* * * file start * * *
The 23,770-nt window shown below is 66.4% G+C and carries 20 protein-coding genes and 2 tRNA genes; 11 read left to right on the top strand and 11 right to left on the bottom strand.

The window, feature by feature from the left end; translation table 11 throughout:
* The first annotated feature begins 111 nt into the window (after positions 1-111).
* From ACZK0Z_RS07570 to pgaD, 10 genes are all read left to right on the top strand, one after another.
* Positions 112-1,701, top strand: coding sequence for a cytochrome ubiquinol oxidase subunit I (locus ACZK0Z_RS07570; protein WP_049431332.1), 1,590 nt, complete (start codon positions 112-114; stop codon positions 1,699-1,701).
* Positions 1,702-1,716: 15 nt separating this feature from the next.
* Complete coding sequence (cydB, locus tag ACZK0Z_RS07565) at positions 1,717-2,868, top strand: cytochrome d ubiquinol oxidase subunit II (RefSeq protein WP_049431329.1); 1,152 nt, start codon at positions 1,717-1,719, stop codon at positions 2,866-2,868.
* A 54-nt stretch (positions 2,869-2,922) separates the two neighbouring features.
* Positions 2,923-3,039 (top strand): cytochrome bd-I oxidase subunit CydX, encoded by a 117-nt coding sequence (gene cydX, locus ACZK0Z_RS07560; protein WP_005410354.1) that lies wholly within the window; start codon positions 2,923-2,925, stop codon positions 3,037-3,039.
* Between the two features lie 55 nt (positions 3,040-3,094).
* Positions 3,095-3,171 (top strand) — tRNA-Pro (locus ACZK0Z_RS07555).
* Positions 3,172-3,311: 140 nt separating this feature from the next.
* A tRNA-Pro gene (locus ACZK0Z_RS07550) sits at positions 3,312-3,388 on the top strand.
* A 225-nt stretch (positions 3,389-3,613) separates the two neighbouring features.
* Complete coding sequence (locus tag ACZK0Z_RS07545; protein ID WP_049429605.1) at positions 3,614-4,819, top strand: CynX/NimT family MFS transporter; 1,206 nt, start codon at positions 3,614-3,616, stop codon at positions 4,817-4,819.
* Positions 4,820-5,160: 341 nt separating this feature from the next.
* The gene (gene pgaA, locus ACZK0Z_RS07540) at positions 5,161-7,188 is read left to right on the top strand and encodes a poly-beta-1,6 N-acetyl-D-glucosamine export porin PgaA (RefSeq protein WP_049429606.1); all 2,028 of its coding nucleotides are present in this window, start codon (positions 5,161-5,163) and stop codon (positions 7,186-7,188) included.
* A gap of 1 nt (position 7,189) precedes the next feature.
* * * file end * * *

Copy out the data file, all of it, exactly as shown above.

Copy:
The 23,770-nt window shown below is 66.4% G+C and carries 20 protein-coding genes and 2 tRNA genes; 11 read left to right on the top strand and 11 right to left on the bottom strand.

The window, feature by feature from the left end; translation table 11 throughout:
* The first annotated feature begins 111 nt into the window (after positions 1-111).
* From ACZK0Z_RS07570 to pgaD, 10 genes are all read left to right on the top strand, one after another.
* Positions 112-1,701, top strand: coding sequence for a cytochrome ubiquinol oxidase subunit I (locus ACZK0Z_RS07570; protein WP_049431332.1), 1,590 nt, complete (start codon positions 112-114; stop codon positions 1,699-1,701).
* Positions 1,702-1,716: 15 nt separating this feature from the next.
* Complete coding sequence (cydB, locus tag ACZK0Z_RS07565) at positions 1,717-2,868, top strand: cytochrome d ubiquinol oxidase subunit II (RefSeq protein WP_049431329.1); 1,152 nt, start codon at positions 1,717-1,719, stop codon at positions 2,866-2,868.
* A 54-nt stretch (positions 2,869-2,922) separates the two neighbouring features.
* Positions 2,923-3,039 (top strand): cytochrome bd-I oxidase subunit CydX, encoded by a 117-nt coding sequence (gene cydX, locus ACZK0Z_RS07560; protein WP_005410354.1) that lies wholly within the window; start codon positions 2,923-2,925, stop codon positions 3,037-3,039.
* Between the two features lie 55 nt (positions 3,040-3,094).
* Positions 3,095-3,171 (top strand) — tRNA-Pro (locus ACZK0Z_RS07555).
* Positions 3,172-3,311: 140 nt separating this feature from the next.
* A tRNA-Pro gene (locus ACZK0Z_RS07550) sits at positions 3,312-3,388 on the top strand.
* A 225-nt stretch (positions 3,389-3,613) separates the two neighbouring features.
* Complete coding sequence (locus tag ACZK0Z_RS07545; protein ID WP_049429605.1) at positions 3,614-4,819, top strand: CynX/NimT family MFS transporter; 1,206 nt, start codon at positions 3,614-3,616, stop codon at positions 4,817-4,819.
* Positions 4,820-5,160: 341 nt separating this feature from the next.
* The gene (gene pgaA, locus ACZK0Z_RS07540) at positions 5,161-7,188 is read left to right on the top strand and encodes a poly-beta-1,6 N-acetyl-D-glucosamine export porin PgaA (RefSeq protein WP_049429606.1); all 2,028 of its coding nucleotides are present in this window, start codon (positions 5,161-5,163) and stop codon (positions 7,186-7,188) included.
* A gap of 1 nt (position 7,189) precedes the next feature.